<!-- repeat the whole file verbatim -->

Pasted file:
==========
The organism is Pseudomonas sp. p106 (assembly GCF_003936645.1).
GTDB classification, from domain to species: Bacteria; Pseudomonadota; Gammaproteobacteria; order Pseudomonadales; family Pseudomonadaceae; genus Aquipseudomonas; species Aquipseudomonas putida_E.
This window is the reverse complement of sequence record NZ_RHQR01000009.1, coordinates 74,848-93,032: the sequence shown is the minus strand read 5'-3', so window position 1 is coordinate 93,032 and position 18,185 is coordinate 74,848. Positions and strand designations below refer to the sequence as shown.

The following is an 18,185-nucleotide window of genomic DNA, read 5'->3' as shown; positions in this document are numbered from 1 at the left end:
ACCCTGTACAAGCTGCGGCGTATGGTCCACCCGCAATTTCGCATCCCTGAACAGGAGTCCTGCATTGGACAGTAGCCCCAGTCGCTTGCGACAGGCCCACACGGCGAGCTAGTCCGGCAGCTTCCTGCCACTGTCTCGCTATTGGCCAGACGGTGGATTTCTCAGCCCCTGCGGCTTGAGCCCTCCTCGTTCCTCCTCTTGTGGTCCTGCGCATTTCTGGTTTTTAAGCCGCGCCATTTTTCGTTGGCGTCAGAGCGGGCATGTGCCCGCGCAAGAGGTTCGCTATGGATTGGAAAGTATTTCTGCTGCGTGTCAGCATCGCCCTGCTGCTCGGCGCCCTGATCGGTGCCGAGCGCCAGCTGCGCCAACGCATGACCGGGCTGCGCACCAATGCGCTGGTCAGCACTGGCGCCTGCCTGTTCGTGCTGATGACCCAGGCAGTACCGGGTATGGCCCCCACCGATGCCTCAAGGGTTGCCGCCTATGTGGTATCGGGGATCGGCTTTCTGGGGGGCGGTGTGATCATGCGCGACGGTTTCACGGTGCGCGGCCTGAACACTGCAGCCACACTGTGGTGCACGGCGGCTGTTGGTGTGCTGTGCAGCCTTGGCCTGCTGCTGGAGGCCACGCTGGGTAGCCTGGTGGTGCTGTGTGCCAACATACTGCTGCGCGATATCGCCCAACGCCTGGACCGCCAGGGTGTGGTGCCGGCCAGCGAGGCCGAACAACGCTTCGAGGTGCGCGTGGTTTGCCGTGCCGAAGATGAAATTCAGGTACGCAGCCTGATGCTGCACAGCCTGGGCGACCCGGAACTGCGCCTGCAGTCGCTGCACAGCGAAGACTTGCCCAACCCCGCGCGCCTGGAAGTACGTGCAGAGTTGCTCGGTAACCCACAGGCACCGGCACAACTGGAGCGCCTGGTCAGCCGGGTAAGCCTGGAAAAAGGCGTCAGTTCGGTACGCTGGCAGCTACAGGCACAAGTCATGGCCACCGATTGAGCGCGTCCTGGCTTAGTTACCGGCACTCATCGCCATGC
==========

The organism is Pseudomonas sp. p106 (assembly GCF_003936645.1).
GTDB classification, from domain to species: Bacteria; Pseudomonadota; Gammaproteobacteria; order Pseudomonadales; family Pseudomonadaceae; genus Aquipseudomonas; species Aquipseudomonas putida_E.
This window is the reverse complement of sequence record NZ_RHQR01000009.1, coordinates 74,848-93,032: the sequence shown is the minus strand read 5'-3', so window position 1 is coordinate 93,032 and position 18,185 is coordinate 74,848. Positions and strand designations below refer to the sequence as shown.

The following is an 18,185-nucleotide window of genomic DNA, read 5'->3' as shown; positions in this document are numbered from 1 at the left end:
ACCCTGTACAAGCTGCGGCGTATGGTCCACCCGCAATTTCGCATCCCTGAACAGGAGTCCTGCATTGGACAGTAGCCCCAGTCGCTTGCGACAGGCCCACACGGCGAGCTAGTCCGGCAGCTTCCTGCCACTGTCTCGCTATTGGCCAGACGGTGGATTTCTCAGCCCCTGCGGCTTGAGCCCTCCTCGTTCCTCCTCTTGTGGTCCTGCGCATTTCTGGTTTTTAAGCCGCGCCATTTTTCGTTGGCGTCAGAGCGGGCATGTGCCCGCGCAAGAGGTTCGCTATGGATTGGAAAGTATTTCTGCTGCGTGTCAGCATCGCCCTGCTGCTCGGCGCCCTGATCGGTGCCGAGCGCCAGCTGCGCCAACGCATGACCGGGCTGCGCACCAATGCGCTGGTCAGCACTGGCGCCTGCCTGTTCGTGCTGATGACCCAGGCAGTACCGGGTATGGCCCCCACCGATGCCTCAAGGGTTGCCGCCTATGTGGTATCGGGGATCGGCTTTCTGGGGGGCGGTGTGATCATGCGCGACGGTTTCACGGTGCGCGGCCTGAACACTGCAGCCACACTGTGGTGCACGGCGGCTGTTGGTGTGCTGTGCAGCCTTGGCCTGCTGCTGGAGGCCACGCTGGGTAGCCTGGTGGTGCTGTGTGCCAACATACTGCTGCGCGATATCGCCCAACGCCTGGACCGCCAGGGTGTGGTGCCGGCCAGCGAGGCCGAACAACGCTTCGAGGTGCGCGTGGTTTGCCGTGCCGAAGATGAAATTCAGGTACGCAGCCTGATGCTGCACAGCCTGGGCGACCCGGAACTGCGCCTGCAGTCGCTGCACAGCGAAGACTTGCCCAACCCCGCGCGCCTGGAAGTACGTGCAGAGTTGCTCGGTAACCCACAGGCACCGGCACAACTGGAGCGCCTGGTCAGCCGGGTAAGCCTGGAAAAAGGCGTCAGTTCGGTACGCTGGCAGCTACAGGCACAAGTCATGGCCACCGATTGAGCGCGTCCTGGCTTAGTTACCGGCACTCATCGCCATGC